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The Company You Keep: The Effects of Family and Neighborhood on Disadvantaged Youths

  • Anne C. Case
  • Lawrence F. Katz

We examine the effects of family background variables and neighborhood peers on the behaviors of inner-city youths in a tight labor market using data from the 1989 NBER survey of youths living in low-income Boston neighborhoods. We find that family adult behaviors are strongly related to analogous youth behaviors. The links between the behavior of older family members and youths are important for criminal activity, drug and alcohol use, childbearing out of wedlock, schooling, and church attendance. We also find that the behaviors of neighborhood peers appear to substantially affect youth behaviors in a manner suggestive of contagion models of neighborhood effects. Residence in a neighborhood in which a large proportion of other youths are involved in crime is associated with a substantial increase in an individual's probability of the being involved in crime. Significant neighborhood peer effects are also apparent for drug and alcohol use, church attendance, and the propensity of youths to be out of school and out of work. Our results indicate that family and peer influences both operate in manner such that "like begets like."

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Paper provided by National Bureau of Economic Research, Inc in its series NBER Working Papers with number 3705.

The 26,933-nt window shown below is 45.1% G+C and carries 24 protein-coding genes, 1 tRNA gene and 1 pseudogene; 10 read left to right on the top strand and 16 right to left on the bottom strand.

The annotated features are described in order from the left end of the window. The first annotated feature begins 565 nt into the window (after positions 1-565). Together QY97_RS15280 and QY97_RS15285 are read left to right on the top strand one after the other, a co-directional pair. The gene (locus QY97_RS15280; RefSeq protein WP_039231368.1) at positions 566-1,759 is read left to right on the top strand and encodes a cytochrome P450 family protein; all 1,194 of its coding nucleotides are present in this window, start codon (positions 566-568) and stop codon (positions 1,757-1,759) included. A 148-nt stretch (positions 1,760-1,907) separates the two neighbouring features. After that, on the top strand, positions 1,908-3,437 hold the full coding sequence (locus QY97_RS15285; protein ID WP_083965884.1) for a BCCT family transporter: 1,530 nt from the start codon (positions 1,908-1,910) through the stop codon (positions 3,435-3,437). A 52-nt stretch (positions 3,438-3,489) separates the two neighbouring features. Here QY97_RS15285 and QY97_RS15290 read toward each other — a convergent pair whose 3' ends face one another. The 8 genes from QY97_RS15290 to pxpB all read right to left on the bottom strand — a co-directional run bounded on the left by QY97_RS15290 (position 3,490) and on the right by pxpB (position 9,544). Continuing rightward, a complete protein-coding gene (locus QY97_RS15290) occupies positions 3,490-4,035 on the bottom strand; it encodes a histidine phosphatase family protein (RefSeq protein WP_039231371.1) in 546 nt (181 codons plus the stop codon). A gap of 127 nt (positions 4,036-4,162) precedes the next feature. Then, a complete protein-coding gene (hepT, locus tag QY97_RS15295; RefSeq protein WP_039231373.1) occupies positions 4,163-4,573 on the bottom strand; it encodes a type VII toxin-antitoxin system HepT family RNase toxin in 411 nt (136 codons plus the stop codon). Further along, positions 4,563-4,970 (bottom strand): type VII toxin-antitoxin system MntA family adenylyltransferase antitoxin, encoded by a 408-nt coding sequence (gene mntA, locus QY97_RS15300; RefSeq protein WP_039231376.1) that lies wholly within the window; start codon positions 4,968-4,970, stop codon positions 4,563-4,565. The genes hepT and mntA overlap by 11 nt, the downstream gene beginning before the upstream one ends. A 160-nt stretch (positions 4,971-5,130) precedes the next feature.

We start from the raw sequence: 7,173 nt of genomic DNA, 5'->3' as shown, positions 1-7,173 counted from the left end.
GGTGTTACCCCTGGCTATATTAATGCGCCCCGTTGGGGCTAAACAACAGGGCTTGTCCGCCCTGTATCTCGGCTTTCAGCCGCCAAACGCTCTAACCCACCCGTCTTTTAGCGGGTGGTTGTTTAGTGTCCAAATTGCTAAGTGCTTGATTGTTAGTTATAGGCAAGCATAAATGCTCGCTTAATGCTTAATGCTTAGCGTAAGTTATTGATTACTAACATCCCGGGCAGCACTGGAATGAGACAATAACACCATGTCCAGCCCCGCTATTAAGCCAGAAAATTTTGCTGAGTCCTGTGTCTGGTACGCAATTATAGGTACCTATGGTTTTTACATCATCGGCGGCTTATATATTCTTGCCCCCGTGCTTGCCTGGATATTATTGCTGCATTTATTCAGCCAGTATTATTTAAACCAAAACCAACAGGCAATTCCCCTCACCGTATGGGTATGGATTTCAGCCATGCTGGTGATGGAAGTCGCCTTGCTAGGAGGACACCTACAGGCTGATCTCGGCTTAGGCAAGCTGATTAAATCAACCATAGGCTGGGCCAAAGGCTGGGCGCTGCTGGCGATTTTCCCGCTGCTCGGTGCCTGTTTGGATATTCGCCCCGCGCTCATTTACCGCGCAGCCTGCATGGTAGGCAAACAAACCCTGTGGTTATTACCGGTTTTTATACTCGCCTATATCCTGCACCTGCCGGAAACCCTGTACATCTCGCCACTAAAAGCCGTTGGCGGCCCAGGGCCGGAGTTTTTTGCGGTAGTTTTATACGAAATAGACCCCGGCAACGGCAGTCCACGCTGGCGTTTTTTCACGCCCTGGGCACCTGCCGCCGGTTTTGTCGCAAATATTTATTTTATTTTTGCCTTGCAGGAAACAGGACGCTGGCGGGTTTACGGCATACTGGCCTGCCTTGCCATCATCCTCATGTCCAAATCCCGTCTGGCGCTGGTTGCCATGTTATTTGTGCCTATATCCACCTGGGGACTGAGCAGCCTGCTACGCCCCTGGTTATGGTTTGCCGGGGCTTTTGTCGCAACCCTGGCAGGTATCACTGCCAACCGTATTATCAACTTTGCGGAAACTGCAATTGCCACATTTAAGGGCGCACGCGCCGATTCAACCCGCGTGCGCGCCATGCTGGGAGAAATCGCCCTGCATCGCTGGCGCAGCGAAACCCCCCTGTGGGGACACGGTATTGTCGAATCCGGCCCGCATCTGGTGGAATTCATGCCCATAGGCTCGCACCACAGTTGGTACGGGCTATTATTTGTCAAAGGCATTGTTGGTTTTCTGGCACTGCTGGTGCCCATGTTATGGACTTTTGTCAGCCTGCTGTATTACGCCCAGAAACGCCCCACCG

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Date of creation: May 1991
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Handle: RePEc:nbr:nberwo:3705
Note: LS
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  1. George J. Borjas, 1991. "Ethnic Capital and Intergenerational Mobility," NBER Working Papers 3788, National Bureau of Economic Research, Inc.
  2. Heckman, James J, 1978. "Dummy Endogenous Variables in a Simultaneous Equation System," Econometrica, Econometric Society, vol. 46(4), pages 931-59, July.
  3. Joseph G. Altonji & Thomas A. Dunn, 1991. "Relationships Among the Family Incomes and Labor Market Outcomes of Relatives," NBER Working Papers 3724, National Bureau of Economic Research, Inc.
  4. Juhn, Chinhui, 1992. "Decline of Male Labor Market Participation: The Role of Declining Market Opportunities," The Quarterly Journal of Economics, MIT Press, vol. 107(1), pages 79-121, February.
  5. Richard B. Freeman, 1986. "Who Escapes? The Relation of Churchgoing and Other Background Factors to the Socioeconomic Performance of Black Male Youths from Inner-City Tracts," NBER Chapters, in: The Black Youth Employment Crisis, pages 353-376 National Bureau of Economic Research, Inc.
  6. Mary Corcoran & Roger H. Gordon & Deborah Laren & Gary Solon, 1989. "Effects of Family and Community Background on Men's Economic Status," NBER Working Papers 2896, National Bureau of Economic Research, Inc.
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